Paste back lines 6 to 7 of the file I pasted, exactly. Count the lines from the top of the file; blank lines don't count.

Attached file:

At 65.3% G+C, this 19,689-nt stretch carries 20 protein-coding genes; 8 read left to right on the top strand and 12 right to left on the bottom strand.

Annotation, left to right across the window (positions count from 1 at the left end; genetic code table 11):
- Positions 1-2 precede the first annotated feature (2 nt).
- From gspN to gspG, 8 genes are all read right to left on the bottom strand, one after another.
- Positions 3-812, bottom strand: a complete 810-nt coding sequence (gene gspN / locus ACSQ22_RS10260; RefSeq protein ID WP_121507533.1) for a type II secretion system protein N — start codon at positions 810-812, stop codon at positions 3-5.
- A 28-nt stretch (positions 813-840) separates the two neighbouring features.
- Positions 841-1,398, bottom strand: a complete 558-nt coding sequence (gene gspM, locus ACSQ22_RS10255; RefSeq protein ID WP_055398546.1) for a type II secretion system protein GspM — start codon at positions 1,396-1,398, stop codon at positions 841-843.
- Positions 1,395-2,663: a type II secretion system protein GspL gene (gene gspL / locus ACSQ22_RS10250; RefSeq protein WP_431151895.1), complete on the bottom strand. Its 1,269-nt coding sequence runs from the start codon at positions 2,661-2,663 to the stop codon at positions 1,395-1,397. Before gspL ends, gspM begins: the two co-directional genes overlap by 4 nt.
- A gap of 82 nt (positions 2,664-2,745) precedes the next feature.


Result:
- A 28-nt stretch (positions 813-840) separates the two neighbouring features.
- Positions 841-1,398, bottom strand: a complete 558-nt coding sequence (gene gspM, locus ACSQ22_RS10255; RefSeq protein ID WP_055398546.1) for a type II secretion system protein GspM — start codon at positions 1,396-1,398, stop codon at positions 841-843.